P_HS_04 Manual Handling
Musculoskeletal disorders along with stress are the biggest cause of sickness absence in the NHS, reportedly accounting for 40% of all sickness absence. Staff in all departments are at risk of injury from manual handling including office workers and support services staff as well as those who move and handle patients.
The Manual Handling Operations Regulations 1992 (as amended) give specific legal duties for manual handling at work. Under these regulations the Trust has a legal duty, so far as is reasonably practicable, to ensure that:
The need for hazardous moving and handling is avoided or, when it cannot be avoided, an assessment is made of the operation and where there is a risk of injury, appropriate steps taken to reduce the risk to the lowest level reasonably practicable.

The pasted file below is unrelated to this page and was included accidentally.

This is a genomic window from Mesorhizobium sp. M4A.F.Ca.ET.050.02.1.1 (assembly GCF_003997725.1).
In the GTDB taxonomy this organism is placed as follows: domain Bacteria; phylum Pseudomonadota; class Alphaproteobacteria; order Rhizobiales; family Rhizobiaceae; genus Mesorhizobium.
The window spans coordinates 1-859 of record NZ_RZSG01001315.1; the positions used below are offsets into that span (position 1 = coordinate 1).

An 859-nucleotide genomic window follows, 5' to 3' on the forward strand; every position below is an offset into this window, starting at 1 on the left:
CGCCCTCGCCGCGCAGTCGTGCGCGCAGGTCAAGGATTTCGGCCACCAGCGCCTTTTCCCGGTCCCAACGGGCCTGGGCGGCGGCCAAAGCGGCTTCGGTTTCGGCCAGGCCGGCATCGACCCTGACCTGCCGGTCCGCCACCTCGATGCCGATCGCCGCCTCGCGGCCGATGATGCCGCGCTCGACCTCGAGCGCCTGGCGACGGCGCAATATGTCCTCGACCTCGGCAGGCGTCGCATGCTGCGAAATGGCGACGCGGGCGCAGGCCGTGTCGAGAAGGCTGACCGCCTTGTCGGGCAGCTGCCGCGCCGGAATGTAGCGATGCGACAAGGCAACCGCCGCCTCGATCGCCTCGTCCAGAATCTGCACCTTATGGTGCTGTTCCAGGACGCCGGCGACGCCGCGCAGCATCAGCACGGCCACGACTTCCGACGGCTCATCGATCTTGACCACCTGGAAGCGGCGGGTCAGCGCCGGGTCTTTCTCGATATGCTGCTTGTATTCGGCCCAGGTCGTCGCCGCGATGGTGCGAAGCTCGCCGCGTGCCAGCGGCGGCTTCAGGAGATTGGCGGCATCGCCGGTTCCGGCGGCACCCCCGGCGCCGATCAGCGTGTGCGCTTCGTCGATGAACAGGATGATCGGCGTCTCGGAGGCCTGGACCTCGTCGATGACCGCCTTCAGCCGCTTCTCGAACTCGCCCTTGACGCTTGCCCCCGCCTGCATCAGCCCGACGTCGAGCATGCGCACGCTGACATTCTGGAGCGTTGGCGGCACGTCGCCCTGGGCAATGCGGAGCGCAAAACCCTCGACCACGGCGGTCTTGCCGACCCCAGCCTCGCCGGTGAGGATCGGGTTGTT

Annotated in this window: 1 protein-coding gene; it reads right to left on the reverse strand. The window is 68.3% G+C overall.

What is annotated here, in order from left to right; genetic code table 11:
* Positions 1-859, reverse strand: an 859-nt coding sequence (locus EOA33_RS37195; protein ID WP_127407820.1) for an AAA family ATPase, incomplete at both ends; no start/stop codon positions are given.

Manual Handling refers to the transportation or support of a load, including lifting, lowering, pushing, pulling, carrying or moving thereof by hand or bodily force.
- The Load is defined as something (equipment or plant) or somebody (person), which needs to be moved.
- The Person is the patient, service user, client, young person, resident, who requires assistance to be moved.
- A Competent Person is someone with sufficient training; experience and knowledge to undertake a particular task e.g. risk assessments.
- The Ergonomic approach is about fitting handling tasks to people to make them safer easier and more pleasant to perform.
- Manual Handling is used broadly to cover other terms such as moving and handling, moving and assisting etc.